Throughout the clean-up period, different agencies provided the right support and removed debris from the site. Chemicals and hazardous materials were surveyed and neutralized. Rescue efforts also continued throughout the process while at the same time providing the best care to the survivors. Several pressures influenced their strategies. For example, the organizations were encouraged to act from a social responsibility perspective. They provided support without expecting anything in return. Volunteers and humanitarian organizations focused on the idea of social responsibility. Burger King offered one of its stores to be used as a center for policy coordination (Alperen, 2014). The issue of integrity is what guided most of the organizations to meet the needs of the victims. The businesses operating around the area offered adequate resources and support in order to support the clean-up process. These practices echoed the attributes of positive business ethics.
Ethical Culture in the United States
The 9/11 tragedy can be described as something that transformed ethical culture in the country. Many companies and organizations began to appreciate the concept of corporate social responsibility. Throughout the disaster, it was appropriate for companies to offer resources, support the welfare of the affected victims, and be part of the clean-up process (Hersh, 2016). The disaster also revolutionized the manner in which the issue of race relations was addressed in the country. For instance, many human service professionals and citizens realized that it was appropriate to relate positively despite their cultural and ethnic differences.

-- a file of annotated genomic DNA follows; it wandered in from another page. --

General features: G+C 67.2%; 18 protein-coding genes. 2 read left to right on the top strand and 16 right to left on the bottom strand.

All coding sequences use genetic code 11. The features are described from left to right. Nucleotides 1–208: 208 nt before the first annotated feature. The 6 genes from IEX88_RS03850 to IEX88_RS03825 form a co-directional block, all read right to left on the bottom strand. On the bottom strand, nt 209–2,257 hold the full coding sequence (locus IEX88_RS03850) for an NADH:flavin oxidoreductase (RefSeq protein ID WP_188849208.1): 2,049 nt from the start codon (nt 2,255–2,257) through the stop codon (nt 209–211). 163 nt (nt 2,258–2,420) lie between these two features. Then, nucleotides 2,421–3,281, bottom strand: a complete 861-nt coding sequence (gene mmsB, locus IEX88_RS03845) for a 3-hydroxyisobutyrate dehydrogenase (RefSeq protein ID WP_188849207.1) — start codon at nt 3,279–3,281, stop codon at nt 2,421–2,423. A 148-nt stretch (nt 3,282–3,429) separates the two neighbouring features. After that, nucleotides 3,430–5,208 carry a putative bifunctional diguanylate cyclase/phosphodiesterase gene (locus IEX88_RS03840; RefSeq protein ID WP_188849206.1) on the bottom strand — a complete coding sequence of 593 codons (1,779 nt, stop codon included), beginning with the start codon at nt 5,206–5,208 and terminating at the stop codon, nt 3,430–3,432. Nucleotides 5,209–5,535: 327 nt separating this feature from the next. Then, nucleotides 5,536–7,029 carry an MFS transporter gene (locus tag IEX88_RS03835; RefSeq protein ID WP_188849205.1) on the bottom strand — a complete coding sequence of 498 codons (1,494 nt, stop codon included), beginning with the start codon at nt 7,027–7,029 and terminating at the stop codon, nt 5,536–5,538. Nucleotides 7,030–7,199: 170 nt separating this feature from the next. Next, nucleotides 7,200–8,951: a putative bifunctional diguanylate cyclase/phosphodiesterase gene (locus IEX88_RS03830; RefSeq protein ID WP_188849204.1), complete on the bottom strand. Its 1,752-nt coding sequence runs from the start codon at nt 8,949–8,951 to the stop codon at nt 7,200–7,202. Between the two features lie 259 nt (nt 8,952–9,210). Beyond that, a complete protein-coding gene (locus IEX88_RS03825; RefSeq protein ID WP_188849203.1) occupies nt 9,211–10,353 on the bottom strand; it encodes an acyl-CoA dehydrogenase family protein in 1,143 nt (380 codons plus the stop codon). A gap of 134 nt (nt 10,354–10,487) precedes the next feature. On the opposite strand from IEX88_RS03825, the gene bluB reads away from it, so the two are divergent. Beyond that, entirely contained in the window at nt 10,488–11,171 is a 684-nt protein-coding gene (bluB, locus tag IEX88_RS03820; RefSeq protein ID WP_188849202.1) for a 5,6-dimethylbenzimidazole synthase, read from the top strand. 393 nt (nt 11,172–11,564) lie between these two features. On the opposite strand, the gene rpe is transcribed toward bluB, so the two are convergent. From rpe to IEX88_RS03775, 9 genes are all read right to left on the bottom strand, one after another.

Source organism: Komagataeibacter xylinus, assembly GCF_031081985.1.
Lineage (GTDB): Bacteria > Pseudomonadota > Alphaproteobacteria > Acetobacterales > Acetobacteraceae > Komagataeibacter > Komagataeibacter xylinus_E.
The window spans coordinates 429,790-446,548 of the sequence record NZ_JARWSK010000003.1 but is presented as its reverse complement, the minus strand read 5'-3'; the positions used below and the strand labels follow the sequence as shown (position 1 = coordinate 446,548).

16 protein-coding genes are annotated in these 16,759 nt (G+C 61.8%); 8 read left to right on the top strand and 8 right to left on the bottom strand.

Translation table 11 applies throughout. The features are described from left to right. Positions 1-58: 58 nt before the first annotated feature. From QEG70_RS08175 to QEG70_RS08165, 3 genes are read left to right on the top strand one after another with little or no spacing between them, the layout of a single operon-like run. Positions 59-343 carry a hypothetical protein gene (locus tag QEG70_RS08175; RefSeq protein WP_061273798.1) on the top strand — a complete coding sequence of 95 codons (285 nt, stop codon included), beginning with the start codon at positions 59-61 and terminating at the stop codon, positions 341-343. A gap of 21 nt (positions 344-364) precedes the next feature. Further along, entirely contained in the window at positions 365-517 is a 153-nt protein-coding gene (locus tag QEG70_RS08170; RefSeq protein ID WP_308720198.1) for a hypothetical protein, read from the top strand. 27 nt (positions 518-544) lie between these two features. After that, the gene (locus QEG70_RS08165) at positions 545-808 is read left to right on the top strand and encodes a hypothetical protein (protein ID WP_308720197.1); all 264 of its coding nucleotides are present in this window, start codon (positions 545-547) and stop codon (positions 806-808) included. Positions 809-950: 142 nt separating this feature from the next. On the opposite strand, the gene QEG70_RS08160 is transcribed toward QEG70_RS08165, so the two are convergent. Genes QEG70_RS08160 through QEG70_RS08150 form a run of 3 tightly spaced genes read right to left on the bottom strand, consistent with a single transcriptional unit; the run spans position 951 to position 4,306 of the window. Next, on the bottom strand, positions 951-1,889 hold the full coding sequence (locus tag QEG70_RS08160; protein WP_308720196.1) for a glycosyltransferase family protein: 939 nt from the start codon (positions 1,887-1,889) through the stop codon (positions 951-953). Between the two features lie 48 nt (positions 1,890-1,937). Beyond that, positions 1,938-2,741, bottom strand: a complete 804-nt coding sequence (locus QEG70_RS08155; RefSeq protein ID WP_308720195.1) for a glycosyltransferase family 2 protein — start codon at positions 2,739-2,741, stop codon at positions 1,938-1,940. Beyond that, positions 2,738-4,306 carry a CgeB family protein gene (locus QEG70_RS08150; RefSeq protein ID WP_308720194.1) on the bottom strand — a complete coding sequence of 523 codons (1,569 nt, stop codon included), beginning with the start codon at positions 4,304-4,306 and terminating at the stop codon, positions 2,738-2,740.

Analysts have also indicated clearly that 9/11 led to numerous concerns in the country. For instance, many Americans began to view and treat Muslims negatively. The relationship between Islam and Christianity became strained in the country than ever before (Hersh, 2016). Society would, therefore, be forced to address and study terrorism from an Islamic perspective (Alperen, 2014). This ethical issue has continued to define race relationships in the country.
Lessons Learned from the Event in the Future
The 9/11 tragedy raises numerous questions and concerns that must be addressed in the United States. A detailed analysis of the disaster encourages people to understand that prejudice can do more harm than many people think. The most important thing is for the people to tackle the problem of terrorism from the right approach instead of promoting bigotry and enmity between Christians and Muslims (Hersh, 2016). The tragedy also educates people to forget their differences whenever faced with insurmountable challenges. Business organizations and governmental agencies should always be on the frontline to address disasters and be part of the clean-up processes.
Alperen, M. (2014). Foundations of homeland security: Law and policy. New York, NY: Wiley.
Hersh, M. (2016). Terrorism, human rights and ethics: A modeling approach. Journal of Socialomics, 5(2), 1-13. Web.